Their journey is similar to the movie, but not quite the same.  Cruella’s schemes with her evil henchmen, the Baddun brothers, are more detailed.  Cruella’s cat, and the mistreatment she suffered at Cruella’s hand plays a crucial part in the rescue mission.

Pongo and Missis have more help from dogs along the way, via the Twilight Barking. There’s more about how Pongo and Missis feel, and how they rely on each other through the dangerous trip.  The other dogs have more personality and their motivation for helping is shared. The crises and  adventures Pongo and Missis face as they try to save their puppies are more harrowing, and their triumph, therefore, even greater. What keeps them going is the help and assistance from not only the dogs they encounter, but also from other types of animals and even a couple humans as well.

Will they find their puppies and get them away from Cruella and the Badduns before it’s too late?

* * *

The Hundred and One Dalmatians was originally published in 1956 as a book, followed by a sequel called The Starlight Barking in 1967. (I loved The Starlight Barking even more than The Hundred and One  Dalmatians. Our library doesn’t own a copy though, and I’m limiting Old Favorites, for now, to books in our collection. If you can find a copy though…)

The book quickly became a favorite with readers, enough so that Disney released the animated film 101 Dalmatians based on the story in 1961. A live-action 101 Dalmatians re-imagining was released in 1996,  with  102 Dalmatians, a 2000 live-action sequel following.  101 Dalmatians II: Patch’s London Adventure, a sequel to the original animated film was released in 2003.  There was even an animated TV show in the middle of all of that. Whew! That’s a LOT of dalmatians!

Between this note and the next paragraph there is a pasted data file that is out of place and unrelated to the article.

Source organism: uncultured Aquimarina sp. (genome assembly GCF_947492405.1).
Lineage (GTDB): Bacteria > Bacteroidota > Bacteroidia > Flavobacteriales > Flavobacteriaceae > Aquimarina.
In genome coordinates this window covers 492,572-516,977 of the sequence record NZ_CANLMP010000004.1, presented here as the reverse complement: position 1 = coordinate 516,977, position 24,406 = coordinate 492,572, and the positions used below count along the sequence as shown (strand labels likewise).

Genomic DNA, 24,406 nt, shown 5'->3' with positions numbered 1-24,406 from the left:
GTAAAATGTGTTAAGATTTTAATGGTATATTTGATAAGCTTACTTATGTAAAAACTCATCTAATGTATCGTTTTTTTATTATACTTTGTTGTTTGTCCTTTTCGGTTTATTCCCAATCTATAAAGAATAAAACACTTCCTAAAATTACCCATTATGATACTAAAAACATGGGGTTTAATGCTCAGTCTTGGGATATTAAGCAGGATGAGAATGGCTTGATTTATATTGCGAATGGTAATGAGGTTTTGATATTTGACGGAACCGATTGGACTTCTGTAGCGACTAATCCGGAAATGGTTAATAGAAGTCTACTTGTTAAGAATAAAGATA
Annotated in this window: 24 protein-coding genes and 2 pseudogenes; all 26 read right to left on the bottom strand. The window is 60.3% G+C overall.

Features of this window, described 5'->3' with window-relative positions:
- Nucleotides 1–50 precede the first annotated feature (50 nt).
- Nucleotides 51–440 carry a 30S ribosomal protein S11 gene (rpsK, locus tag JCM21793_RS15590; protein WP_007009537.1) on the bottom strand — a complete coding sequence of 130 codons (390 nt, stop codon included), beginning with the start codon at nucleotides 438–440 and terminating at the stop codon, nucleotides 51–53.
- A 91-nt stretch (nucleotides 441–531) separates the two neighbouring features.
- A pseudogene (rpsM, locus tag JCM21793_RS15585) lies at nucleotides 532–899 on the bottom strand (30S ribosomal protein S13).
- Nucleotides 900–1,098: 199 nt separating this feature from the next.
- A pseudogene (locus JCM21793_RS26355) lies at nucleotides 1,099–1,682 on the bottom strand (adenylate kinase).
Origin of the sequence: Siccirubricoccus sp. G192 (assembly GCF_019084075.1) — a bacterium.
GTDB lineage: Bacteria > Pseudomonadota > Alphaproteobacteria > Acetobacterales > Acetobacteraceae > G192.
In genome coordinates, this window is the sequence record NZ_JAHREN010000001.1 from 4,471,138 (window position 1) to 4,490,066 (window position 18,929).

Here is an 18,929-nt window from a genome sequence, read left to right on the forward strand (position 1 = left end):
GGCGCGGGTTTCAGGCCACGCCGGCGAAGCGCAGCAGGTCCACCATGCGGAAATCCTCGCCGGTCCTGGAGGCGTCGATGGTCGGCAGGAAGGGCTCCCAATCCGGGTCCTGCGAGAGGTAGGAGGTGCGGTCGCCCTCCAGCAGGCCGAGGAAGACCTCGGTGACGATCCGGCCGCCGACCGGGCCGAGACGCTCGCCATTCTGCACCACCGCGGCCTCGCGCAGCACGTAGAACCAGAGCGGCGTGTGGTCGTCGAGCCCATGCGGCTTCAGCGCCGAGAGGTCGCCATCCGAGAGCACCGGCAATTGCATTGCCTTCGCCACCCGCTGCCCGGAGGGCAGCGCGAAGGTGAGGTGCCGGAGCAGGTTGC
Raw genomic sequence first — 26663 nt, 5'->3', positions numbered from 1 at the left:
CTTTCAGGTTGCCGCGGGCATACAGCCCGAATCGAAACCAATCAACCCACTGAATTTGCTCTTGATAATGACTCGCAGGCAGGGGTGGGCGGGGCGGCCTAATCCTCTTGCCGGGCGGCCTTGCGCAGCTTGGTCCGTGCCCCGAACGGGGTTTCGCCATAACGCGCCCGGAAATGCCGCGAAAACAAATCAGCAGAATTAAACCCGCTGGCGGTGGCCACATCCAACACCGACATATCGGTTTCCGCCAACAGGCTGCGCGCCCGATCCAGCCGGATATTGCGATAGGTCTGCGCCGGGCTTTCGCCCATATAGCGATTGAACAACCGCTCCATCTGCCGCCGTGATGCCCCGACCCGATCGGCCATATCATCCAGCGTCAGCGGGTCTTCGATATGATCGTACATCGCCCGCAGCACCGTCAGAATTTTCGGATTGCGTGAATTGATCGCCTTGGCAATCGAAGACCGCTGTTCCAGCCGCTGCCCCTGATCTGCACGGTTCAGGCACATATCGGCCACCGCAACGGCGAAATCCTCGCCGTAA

The one thing that did bother me was that only four puppies are named in this book.  Even though it would be hard to keep track of eleven others, I think it would be possible. This problem is rectified in the sequel, which does name the rest of the pups.

I loved  The Hundred and One Dalmatians, even though I read it well after seeing the movie. The language is rich, and the descriptions of the English countryside from dog-level are wonderful.  Their views of their “pets” (as they call humans) and humans who are not pets are eye-opening and often humorous.

It was a joy to discover the basis of the film, and interesting to see how both characters and situations were changed to shorten the story and create a 90-minute film. The novel makes compelling reading, and it is a fun book to share as a read-aloud, especially if you have an animal-lover in the house.  (I also think every dog owner should read it for the canine perspective alone.) The story first appeared as a serial in Women’s Day magazine, and is definitely aimed at older elementary (and even adult) readers.

If you’ve seen the movie, you’ll have an idea of the ending. But please, don’t let that stop you from enjoying the book as well. It’s a whole different take on the story of Pongo, Missis, Perdita and 97 dalmatian puppies…plus one.

::Kelly::

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2 thoughts on “Old Favorites: The Hundred and One Dalmatians

  1. Pingback: Old Favorites: The Hundred and One Dalmatians « BellaOnBooks's Blog | Disney Animated Films

  2. Pingback: The 101 Dalmatians – It’s a Book! « adoptingjames